Author: Caroline Vermalle
Blurb: At the age of eighty-three, retired butcher George Nicoleau is about to set off on the greatest adventure of his life. George and his neighbor Charles have long dreamt of a road trip, driving the 3,500 kilometres that make up the stages of the Tour de France. And now that George’s over-protective daughter has gone to South America, it’s time to seize the moment.
But just when he feels free of family ties, George’s granddaughter Adèle starts calling him from London, and he finds himself promising to text her as he travels around France, although he doesn’t even know how to use a mobile.
George is plagued by doubts, health worries, and an indifference to modern technology. And yet—might the journey still prove to be everything he had hoped for?
Review: Massive thank you to Sophie Goodfellow for sending me a review copy of this book. George’s Grand Tour is about eighty-three year old George who sets out with his Neighbour, Charles, to embark on the Tour De France – but with a difference. Because of their age and various health worries, the pair decide to drive the route of the tour and have a road trip. George’s daughter is away on a trip of her own and it’s his only chance to go and live a dream of his own without anyone trying to stop him but his granddaughter Adéle decides to get in touch after years of no contact however, they end up re-kindling their relationship through the art of text messaging.
I instantly loved the sound of this book; everything about the blurb made the hairs prick up on my arms and a smile creep across my face. There’s not enough books like this – about the much older generation and that reason alone I was eager to get reading. I also loved the quirky, summery cover! Although I wasn’t aware of many of the places featured in this book, it was not effort to get sucked into the French culture and picture all the beautiful places George and Charles visit along their journey.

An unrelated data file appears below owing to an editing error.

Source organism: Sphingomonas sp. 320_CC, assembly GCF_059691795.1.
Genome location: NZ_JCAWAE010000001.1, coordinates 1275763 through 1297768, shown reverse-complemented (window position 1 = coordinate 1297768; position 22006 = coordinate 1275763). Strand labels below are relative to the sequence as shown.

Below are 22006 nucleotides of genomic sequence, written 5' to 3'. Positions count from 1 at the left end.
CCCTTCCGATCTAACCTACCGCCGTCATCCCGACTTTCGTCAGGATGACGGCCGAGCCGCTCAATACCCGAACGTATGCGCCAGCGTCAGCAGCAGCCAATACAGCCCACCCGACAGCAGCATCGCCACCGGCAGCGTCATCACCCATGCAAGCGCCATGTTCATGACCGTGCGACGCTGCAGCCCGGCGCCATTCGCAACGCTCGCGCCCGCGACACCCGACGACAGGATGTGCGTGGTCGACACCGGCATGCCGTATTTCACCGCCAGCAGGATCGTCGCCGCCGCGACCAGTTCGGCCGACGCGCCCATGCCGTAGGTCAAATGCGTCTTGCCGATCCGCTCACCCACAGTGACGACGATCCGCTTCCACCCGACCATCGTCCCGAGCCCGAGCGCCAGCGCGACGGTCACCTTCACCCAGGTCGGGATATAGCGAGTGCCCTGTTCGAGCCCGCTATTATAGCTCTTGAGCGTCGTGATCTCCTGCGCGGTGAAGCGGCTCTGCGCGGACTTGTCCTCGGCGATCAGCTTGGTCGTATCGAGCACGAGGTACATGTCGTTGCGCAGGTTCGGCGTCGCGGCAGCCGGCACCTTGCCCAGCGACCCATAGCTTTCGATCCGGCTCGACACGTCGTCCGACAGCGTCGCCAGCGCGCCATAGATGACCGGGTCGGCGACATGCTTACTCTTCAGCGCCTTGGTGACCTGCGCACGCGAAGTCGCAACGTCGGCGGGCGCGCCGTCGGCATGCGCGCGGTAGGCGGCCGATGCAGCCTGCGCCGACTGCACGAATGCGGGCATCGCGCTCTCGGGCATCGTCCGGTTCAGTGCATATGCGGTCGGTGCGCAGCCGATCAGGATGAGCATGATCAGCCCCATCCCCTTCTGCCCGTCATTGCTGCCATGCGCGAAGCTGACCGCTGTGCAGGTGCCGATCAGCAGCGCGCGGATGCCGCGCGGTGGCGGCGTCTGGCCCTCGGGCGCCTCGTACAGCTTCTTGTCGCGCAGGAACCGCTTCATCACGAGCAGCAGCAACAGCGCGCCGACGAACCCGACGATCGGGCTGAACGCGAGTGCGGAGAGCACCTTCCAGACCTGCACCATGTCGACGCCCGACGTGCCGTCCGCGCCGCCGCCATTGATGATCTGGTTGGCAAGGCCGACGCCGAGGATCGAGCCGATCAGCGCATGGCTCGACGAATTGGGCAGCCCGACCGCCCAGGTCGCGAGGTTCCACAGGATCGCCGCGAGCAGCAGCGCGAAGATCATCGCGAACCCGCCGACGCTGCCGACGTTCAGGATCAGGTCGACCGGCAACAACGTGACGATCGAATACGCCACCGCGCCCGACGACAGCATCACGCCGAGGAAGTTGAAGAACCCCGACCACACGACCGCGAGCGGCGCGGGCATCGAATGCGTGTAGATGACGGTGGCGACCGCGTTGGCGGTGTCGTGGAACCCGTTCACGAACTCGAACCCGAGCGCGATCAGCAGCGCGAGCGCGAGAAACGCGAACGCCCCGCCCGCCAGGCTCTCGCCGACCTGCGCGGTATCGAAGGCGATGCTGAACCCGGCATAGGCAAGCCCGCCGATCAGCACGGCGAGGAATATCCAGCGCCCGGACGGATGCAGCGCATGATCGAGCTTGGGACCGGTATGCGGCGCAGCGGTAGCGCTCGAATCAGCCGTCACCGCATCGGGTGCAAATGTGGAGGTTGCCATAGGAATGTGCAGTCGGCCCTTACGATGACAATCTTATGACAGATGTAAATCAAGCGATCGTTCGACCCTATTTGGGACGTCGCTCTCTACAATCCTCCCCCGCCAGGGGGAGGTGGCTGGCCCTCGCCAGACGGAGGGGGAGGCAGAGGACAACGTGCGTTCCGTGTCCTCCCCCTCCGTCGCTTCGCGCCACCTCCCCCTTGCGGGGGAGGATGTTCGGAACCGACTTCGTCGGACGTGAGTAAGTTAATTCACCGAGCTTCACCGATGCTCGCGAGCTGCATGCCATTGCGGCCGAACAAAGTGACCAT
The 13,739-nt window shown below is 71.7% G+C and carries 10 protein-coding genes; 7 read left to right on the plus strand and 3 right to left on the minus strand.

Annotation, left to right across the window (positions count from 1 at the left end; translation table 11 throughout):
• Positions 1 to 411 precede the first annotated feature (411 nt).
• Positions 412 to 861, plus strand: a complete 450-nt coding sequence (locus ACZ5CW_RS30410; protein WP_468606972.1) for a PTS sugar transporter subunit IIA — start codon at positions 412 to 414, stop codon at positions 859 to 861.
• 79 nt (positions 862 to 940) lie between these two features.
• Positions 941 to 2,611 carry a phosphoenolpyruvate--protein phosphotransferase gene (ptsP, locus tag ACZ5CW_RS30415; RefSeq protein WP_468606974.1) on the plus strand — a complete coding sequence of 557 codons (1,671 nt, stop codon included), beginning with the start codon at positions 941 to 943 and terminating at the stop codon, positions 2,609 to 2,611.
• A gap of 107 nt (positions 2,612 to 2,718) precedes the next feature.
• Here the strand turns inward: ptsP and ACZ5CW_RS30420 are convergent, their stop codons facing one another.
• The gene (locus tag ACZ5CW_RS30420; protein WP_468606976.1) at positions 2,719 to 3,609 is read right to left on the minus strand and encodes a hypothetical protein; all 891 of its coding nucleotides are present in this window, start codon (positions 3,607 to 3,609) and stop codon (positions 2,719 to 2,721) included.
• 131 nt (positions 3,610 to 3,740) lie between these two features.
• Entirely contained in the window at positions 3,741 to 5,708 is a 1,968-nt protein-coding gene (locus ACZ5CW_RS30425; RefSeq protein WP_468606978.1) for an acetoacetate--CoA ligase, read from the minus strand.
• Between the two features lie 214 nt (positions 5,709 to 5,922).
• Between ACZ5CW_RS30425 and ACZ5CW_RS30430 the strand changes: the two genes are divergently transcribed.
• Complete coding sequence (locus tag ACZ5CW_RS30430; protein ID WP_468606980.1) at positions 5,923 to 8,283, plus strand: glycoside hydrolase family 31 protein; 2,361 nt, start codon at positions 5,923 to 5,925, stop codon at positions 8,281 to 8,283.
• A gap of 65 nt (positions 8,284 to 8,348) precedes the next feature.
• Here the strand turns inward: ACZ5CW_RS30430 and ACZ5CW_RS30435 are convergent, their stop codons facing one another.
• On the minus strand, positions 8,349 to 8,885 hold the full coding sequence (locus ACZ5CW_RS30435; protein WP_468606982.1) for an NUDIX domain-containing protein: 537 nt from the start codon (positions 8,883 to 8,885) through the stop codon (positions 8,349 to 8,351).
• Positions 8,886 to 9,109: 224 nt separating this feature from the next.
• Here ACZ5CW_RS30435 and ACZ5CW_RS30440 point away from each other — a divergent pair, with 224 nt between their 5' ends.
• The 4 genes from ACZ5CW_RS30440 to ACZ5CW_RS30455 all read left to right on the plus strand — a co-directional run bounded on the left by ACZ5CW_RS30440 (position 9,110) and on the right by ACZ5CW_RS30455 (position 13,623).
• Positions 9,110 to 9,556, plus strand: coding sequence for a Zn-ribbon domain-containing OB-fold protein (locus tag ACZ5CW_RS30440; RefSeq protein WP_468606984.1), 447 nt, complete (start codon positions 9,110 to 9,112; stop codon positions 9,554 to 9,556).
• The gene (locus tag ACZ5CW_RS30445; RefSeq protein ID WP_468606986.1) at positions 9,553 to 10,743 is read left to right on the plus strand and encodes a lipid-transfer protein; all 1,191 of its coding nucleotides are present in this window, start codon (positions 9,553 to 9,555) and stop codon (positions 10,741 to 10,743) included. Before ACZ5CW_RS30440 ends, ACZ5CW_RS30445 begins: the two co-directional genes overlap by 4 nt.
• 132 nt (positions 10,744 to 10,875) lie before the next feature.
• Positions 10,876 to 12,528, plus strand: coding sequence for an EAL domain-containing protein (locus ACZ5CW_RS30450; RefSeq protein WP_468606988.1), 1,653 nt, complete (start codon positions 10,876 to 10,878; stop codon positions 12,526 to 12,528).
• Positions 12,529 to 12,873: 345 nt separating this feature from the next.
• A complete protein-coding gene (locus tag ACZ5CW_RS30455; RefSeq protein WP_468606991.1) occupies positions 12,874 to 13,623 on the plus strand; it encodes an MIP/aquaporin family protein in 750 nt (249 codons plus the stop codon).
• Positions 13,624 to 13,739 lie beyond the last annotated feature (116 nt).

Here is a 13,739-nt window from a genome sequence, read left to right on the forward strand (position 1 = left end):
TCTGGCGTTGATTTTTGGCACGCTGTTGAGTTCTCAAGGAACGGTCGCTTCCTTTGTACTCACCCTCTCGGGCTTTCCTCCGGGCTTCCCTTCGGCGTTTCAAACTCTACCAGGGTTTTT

This was literally one of the easiest books I have ever read in my life – there was absolutely no effort involved to get from chapter to chapter and at no point did I struggle with it. It kept a good pace the whole way through and all-in-all the book is only 191 pages long; so for a relatively short book, there’s a whole lot of life and soul in it. It really is a hidden gem this one and I think will do exceptionally well. The characters are fantastic and I completely indulged in reading about Charles and George and their road trip. Some scenes, for example, When they’re talking Pig Latin in a restaurant and George is learning to text. Also when they’re trying to direct George’s phone calls from his land-line to his mobile made me laugh out loud from the hilarity and the realism of the situations.
This book hit home quite hard. My grandad is called George and the main character is called Adéle – which is my middle name. And although that may seem silly, it was one of those things that just sort of hit me, near the end of the book and made me realise how important what I just read really was. It’s so full of joy and fun and the idea that it’s never, ever too late to go out there and live your dream. That family is important and although you may be 60 years apart in age, you can still be friends with your granddad. That life is short and there’s only so much time to let people know how much they mean to you.
It turned dramatically from fun and light-hearted to real and emotional which although may be sob like a child, made me realise that in life, that’s what happens. An absolutely delightful book I’ve had the pleasure of reading; fun but at the same time incredibly poignant and life-affirming. Now, I’m off to visit my granddad, George…
Rating: 5 Stars 🌟